Simulations of black holes eating one another

It’s Friday, so my mind went here:

“…black holes eating one another”

Black hole 69?

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Yes. 

The reason why the black holes spiral closer instead of infinitely spinning around each other is due to the system radiating gravitational waves and losing energy in the process. When the two masses stop, a ton of energy gets dissipated out into space as gravitational radiation as well.

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Despite my wimpy math skills, at the very least I know that to be an understatement of shocking proportions. I run BOINC and have it calculating for the LIGO project, among others, so it’s amazing to see this previously all-theory idea come to fruition.

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“I’ll show you my event horizon if you show me yours.”

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I have it on my phone my computers not on often or long enough to make it worth while.

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Gives a new meaning to naked singularity.

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Where I used to run it all the time and everywhere I could, I stopped doing that a few years back for various reasons. I now run it regularly on a small backup server at home, and rarely to never on my local computer, but it still is a premise and process I enjoyed. Ideally I want to setup a solar-powered BOINC system, but that’s yet to come together.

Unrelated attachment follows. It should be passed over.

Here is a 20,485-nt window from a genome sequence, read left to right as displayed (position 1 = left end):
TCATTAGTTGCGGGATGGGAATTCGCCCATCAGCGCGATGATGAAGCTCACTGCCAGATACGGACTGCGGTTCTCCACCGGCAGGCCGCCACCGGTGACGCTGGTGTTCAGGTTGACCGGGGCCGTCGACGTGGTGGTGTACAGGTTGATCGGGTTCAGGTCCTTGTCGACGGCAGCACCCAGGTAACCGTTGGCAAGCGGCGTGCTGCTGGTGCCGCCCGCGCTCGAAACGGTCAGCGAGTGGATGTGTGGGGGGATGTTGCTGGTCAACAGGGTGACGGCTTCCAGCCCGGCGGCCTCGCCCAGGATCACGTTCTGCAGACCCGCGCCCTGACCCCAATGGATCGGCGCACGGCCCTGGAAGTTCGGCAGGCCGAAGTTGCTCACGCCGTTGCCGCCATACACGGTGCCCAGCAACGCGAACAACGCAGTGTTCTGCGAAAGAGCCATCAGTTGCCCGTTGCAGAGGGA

To my amazement and chagrin, the small network of computers running at-the-time WinNT at the USAF freight terminal at Kuwait International Airport (KWI) was running BOINC up to 2010, last I checked–I may or may not have set that up, sorry Captain–but hey, how much of that security hole is on me, and how much is on the IT staff not looking into a small network of USAF computers STILL running WinNT? I was last there circa '97? '98? :confused:

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So check if they’ve noticed it, if not quake server?

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Sorry mods, OT:

HA! I never bothered with that at KWI as the machines couldn’t cope and 1) the Captain looked askance at anything non-spreadsheet, 2) I wasn’t in the office enough to play, most times, but mostly, 3) the LT was a cold white xtian evangelist jackass that I couldn’t stand, but he stayed in the office all the time due to heat and his constantly being underfoot on the flightline. Good Christ he was a useless son of a bitch.

Me: Hey LT, please move to the building.
LT: Why? What’s wrong with me being here?
Me: That jet needs to taxi through here and we’re waiting on you (left unsaid: you fucking fucking fucking moron how do you not hear or see that godamn huge cargo aircraft coming this way you unkempt, noisy little waste of good oxygen!!!)


Black hole question: At some point in the merging of two black holes, I would think there might come a moment when a particle is suspended between the two event horizons. What happens then? Ripped asunder, down to gluons or whatevs?